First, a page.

Motoring across the United States a century ago was no easy task, given the lack of paved roads, signage and service stations, among other hardships. For a woman to attempt such a feat without a male escort was particularly bold. In 1909, one enterprising car company tapped Alice Huyler Ramsey to become the first female to drive across the country. The point being, of course, that the Maxwell motorcar was so reliable that even a woman could drive it successfully (fortunately for all concerned, she also happened to be an excellent mechanic).
So when 26-year-old Effie Hotchkiss set off from her home in Brooklyn, New York, on May 2, 1915 for the Panama Pacific Exposition in San Francisco, straddling her 3-speed Harley-Davidson, she was bound to raise a few eyebrows—even if she hadn’t stuffed her rotund 52-year-old mother in a sidecar.
This odyssey, however, was no publicity stunt driven by commercial interests (though Harley-Davidson, upon discovering the story, happily touted the pair). Nor was there any real cause attached to the journey, though Effie told one reporter that she hoped it would demonstrate that “motorcycling is perfectly good as a girl’s sport.” Indeed, Effie’s effort was soon followed by many other intrepid women who took the cross-country challenge, such as the Van Buren sisters and Bessie Stringfield.
As Effie would recount in an unpublished memoir written some 25 years later, she was first and foremost a motorcycle fanatic tired of her clerical job on Wall Street and eager to see the world.
“Just as soon as I made up my mind to go to California,” Effie related, “I asked mother if she would come along. She said it was a good thing I did, for the next moment she would have invited herself.”
In the case of Avis, however, it was neither a love of motorcycles nor of travel that compelled her to accompany her daughter. Her main goal, it seems, was to keep Effie’s speed in check by inflating the weight of the ensemble to nearly half a ton (she herself contributed almost a quarter of that total). Avis would also implore her daughter to work in a few touristy destinations along the way, such as Niagara Falls, albeit with varying degrees of success.
Avis’s concerns were not unfounded, given that Effie had earned a reputation as a speed demon. The year before, she got her first citation when she was caught cruising at 35 mph on Brooklyn’s Ocean Parkway (“My machine really doesn’t run well unless it makes over 30,” she sheepishly explained to the cop, to no avail). She once clocked herself going over 70 mph in her neighborhood.
Of course, Avis also wanted to keep tabs on her rambunctious daughter, a self-professed tomboy with little interest in school and a knack for getting into trouble, on and off her motorcycle.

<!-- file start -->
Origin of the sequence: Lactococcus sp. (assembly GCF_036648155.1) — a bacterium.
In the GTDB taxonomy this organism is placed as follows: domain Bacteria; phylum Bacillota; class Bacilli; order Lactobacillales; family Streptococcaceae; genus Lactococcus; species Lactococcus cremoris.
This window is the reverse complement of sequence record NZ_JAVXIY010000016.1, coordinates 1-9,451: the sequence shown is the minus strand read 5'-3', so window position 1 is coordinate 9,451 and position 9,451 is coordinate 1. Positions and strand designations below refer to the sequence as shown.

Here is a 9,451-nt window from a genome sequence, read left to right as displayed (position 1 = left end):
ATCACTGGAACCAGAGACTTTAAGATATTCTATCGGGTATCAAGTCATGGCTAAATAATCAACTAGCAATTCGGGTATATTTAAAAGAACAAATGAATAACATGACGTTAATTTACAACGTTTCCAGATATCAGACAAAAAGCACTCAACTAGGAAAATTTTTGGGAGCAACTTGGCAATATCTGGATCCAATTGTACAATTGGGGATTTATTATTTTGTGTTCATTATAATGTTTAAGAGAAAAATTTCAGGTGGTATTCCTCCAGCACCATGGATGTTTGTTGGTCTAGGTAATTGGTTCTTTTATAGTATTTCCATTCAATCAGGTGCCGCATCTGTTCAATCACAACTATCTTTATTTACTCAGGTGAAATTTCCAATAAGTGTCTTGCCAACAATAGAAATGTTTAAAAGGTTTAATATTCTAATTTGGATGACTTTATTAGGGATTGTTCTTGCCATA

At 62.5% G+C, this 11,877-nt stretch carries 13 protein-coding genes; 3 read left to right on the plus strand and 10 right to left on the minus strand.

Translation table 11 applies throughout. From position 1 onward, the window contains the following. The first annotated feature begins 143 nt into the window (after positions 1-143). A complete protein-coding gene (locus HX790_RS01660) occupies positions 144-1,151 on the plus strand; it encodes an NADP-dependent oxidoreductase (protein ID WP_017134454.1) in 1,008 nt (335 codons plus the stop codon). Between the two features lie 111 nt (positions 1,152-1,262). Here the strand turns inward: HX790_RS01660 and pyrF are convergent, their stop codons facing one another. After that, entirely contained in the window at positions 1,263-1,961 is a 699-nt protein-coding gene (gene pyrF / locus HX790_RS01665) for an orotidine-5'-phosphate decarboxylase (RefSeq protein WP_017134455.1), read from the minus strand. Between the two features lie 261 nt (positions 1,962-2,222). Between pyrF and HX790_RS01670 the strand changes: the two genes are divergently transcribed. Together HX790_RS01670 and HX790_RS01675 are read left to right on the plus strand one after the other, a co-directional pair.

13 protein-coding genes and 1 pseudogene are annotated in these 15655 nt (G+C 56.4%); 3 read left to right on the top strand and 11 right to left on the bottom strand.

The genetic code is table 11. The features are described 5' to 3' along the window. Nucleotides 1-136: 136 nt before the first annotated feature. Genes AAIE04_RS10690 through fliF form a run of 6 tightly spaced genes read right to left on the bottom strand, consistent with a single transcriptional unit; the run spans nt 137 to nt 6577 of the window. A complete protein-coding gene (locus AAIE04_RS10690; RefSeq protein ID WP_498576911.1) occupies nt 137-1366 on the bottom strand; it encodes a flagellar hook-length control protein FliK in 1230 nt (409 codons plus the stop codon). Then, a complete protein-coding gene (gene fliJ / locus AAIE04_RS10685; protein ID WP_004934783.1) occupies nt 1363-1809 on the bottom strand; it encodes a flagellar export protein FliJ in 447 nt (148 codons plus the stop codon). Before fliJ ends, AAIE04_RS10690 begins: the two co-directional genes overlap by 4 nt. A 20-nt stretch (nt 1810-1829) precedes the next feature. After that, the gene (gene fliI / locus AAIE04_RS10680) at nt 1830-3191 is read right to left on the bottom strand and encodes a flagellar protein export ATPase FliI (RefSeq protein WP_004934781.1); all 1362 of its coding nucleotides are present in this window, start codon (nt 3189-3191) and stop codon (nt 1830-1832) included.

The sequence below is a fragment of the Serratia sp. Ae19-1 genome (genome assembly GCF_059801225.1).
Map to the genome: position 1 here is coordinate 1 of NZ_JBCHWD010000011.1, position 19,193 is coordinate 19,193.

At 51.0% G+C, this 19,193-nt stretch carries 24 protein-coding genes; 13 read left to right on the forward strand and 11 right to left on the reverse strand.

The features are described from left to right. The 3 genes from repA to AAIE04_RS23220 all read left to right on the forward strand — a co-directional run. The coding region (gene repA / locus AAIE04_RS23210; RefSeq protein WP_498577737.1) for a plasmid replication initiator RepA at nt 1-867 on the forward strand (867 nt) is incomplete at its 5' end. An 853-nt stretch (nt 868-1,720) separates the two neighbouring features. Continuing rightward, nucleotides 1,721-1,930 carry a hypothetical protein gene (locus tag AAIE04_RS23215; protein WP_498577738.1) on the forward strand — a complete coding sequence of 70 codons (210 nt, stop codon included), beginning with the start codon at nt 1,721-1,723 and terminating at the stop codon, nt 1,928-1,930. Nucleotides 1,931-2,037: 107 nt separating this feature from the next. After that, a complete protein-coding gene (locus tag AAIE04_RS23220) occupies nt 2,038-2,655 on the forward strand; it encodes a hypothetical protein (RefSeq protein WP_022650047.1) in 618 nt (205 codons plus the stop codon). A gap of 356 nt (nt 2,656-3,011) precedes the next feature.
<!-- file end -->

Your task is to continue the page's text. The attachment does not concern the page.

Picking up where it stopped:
Although Effie hailed from prominent New England families, she was no child of privilege. Her parents divorced when she was not yet a teen, compelling Avis to take in boarders to support the family, which included Effie’s older sister, Avis, and her younger brother, Everett.
Effie spent one youthful summer at her Dad’s farm in the Catskills shortly after he passed away. Following a series of misdeeds, her mother had to fetch her daughter prematurely, but the rural experience infused the young girl with a love of the outdoors, a lifelong passion that would eventually lead her to take up motorcycling (and, later, farming).
One day, while still in her early teens, Effie was out walking the dogs near her home in Brooklyn. Suddenly a group of motorcycles roared past, fanning an immediate desire to get one for herself.
Finally, after years of scrimping, she purchased a Marsh Metz. Though little more than a motorized bicycle, it was enough to get her going. Everett, who owned a similar machine, was her first riding companion.
After a number of bloody bust-ups, Effie upgraded to a single-cylinder Harley-Davidson. Ted, the handsome young Irish lad who sold her that machine, became her next riding partner. Effie, however, struggled to keep up with Ted and his mates, who all rode two-cylinder machines.
That is, until Effie got one of her own. Although she was slender and weighed only 110 pounds, she quickly proved that she could handle her machine just like the big boys. And repair it, too.
In the summer of 1914 Everett turned 21, and he and his siblings acquired equal shares of their father’s estate. Effie knew exactly what to do with hers: buy a new Harley-Davidson and head for California.
Shopping for a sidecar proved especially trying, given that it needed to accommodate Avis’s ample frame along with all of the camping gear, tools, the Savage pistol, etc. “The one I finally bought,” Effie recalled, “fit her well and also looked well on her.” They affectionately dubbed the appendage “The Bathtub.”